Microsoft to release IE 7 as automatic update

Microsoft will deliver IE 7 through its Automatic Updates service but will give enterprises a way to block the update if they so choose.

Microsoft will deliver the next version of its Internet Explorer (IE) browser to consumers via its Automatic Updates (AU) service, but the company will give enterprises a tool to make corporate desktops bypass the update.

Microsoft plans to release the final version of IE 7 in the fourth quarter of 2006, with the browser going out via AU soon after, said Gary Schare, director of IE product management for the software company.

Although software delivered via AU usually is sent automatically without any interaction from the PC user, Microsoft will give users a chance to opt in or out of receiving the IE 7 release, Schare said. This is following the same tactic Microsoft used when it released Windows XP Service Pack 2, which included the previous version of IE, he said. When the IE 7 release comes up on a PC's AU service, the service will ask users if they want to install it now, not install it at all or install it later.

"AU is designed for updates that have significant security and reliability benefits to them, but when [the updates] have significant new experiences and features, we wouldn't install until users explicitly said OK," Schare said.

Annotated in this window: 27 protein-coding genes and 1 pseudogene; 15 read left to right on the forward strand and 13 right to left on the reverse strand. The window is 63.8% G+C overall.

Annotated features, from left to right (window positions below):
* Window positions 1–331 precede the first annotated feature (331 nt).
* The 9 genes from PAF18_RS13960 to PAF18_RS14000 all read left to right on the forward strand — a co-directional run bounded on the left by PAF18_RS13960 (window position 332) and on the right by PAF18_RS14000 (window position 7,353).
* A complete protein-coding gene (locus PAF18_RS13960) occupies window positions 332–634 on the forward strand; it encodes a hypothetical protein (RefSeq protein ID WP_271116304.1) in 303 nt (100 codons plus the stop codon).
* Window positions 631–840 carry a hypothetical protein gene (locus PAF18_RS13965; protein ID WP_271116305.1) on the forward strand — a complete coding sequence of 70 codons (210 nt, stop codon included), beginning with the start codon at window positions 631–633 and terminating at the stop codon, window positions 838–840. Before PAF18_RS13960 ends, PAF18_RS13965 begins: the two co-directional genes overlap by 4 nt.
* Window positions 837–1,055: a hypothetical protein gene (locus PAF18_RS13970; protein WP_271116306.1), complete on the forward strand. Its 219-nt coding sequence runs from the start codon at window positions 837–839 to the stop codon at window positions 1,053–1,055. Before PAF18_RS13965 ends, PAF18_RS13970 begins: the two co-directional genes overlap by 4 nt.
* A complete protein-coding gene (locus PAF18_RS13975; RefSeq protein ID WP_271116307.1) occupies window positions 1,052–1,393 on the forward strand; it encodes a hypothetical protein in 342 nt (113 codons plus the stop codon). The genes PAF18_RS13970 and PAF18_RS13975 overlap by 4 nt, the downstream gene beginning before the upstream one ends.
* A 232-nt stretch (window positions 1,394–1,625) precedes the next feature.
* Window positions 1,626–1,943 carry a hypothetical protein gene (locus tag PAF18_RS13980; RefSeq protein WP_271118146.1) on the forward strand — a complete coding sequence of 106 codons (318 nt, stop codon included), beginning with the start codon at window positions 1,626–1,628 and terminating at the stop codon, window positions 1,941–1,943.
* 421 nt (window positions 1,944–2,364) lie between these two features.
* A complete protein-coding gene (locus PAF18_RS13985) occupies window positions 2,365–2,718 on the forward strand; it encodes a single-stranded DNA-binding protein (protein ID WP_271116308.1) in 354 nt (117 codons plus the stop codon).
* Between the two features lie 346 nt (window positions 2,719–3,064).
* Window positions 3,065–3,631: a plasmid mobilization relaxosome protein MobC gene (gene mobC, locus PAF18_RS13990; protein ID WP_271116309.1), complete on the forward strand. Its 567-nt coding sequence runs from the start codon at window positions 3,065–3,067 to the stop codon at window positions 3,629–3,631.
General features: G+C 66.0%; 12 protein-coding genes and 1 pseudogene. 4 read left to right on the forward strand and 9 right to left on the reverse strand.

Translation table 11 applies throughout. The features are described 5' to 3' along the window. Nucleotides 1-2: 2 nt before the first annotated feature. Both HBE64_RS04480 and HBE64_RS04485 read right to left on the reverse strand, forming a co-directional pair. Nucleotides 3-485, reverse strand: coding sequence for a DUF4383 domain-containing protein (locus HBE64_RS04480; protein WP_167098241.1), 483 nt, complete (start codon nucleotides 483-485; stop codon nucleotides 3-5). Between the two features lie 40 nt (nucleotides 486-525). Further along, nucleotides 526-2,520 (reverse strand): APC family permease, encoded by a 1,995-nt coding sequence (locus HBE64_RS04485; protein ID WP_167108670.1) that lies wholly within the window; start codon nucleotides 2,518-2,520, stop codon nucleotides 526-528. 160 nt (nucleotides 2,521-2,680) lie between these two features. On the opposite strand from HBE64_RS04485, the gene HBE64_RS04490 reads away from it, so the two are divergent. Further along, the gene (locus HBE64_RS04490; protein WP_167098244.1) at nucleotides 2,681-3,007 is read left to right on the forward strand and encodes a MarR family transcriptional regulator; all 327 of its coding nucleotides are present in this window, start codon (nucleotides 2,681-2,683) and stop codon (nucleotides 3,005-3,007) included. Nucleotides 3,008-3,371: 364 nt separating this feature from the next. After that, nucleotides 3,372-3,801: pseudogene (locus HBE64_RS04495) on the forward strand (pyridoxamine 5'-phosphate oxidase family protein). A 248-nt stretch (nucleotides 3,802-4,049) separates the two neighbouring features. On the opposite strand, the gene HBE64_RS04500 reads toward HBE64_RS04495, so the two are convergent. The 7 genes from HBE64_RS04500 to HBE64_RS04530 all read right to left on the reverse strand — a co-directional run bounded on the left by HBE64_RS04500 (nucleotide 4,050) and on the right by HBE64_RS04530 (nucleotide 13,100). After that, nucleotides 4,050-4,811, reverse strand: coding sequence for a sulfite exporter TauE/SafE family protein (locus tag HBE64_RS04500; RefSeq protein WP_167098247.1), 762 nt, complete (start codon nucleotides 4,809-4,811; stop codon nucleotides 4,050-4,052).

Because enterprise customers often have their own way to update desktops on a corporate network, Microsoft on Wednesday will release a free "blocker toolkit" that will allow them to shut off the AU release of IE 7 release on PCs that have AU turned on, Schare said. "The toolkit [is so] they can manage and set the machines not to receive the update if they so choose," he said.

IE 7 also will be available as a free download from Microsoft's IE site, which is how the company has been making beta releases of the browser available. IE 7 is currently in its beta 3 release.

Some of the new features available in IE 7 include built-in support for RSS (really simple syndication) feeds, tabbed browsing and improved security, including an antiphishing filter.

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Elizabeth Montalbano

IDG News Service
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